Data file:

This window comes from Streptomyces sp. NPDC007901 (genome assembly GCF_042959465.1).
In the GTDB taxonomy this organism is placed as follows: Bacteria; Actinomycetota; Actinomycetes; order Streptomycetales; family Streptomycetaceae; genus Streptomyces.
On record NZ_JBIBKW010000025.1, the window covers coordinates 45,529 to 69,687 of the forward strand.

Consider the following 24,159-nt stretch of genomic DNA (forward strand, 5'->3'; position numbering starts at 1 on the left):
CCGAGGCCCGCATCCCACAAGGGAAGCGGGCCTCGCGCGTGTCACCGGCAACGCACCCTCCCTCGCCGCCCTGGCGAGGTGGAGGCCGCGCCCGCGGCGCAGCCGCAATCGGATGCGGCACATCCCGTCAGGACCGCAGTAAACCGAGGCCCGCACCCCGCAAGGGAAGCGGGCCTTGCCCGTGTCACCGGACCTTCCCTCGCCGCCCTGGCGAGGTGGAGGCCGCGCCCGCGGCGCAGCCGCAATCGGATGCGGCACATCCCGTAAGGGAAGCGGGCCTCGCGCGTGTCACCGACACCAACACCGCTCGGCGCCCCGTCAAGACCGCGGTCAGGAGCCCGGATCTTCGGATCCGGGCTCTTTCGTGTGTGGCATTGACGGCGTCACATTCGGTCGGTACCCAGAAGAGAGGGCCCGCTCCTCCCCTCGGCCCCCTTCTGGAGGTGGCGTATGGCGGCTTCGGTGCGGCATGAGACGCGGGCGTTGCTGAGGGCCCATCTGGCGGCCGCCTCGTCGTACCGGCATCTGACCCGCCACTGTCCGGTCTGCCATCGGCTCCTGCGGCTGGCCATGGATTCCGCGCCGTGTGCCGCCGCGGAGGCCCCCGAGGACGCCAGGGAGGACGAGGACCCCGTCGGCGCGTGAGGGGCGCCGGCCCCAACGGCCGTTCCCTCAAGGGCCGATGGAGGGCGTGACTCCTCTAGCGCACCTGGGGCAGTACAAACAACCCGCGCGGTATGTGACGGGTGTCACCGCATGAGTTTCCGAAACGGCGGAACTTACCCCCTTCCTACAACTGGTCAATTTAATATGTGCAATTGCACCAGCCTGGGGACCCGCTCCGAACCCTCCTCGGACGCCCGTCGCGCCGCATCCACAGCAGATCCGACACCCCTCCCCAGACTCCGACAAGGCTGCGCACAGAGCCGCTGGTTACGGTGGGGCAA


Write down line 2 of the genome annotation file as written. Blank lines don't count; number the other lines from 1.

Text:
In the GTDB taxonomy this organism is placed as follows: Bacteria; Actinomycetota; Actinomycetes; order Streptomycetales; family Streptomycetaceae; genus Streptomyces.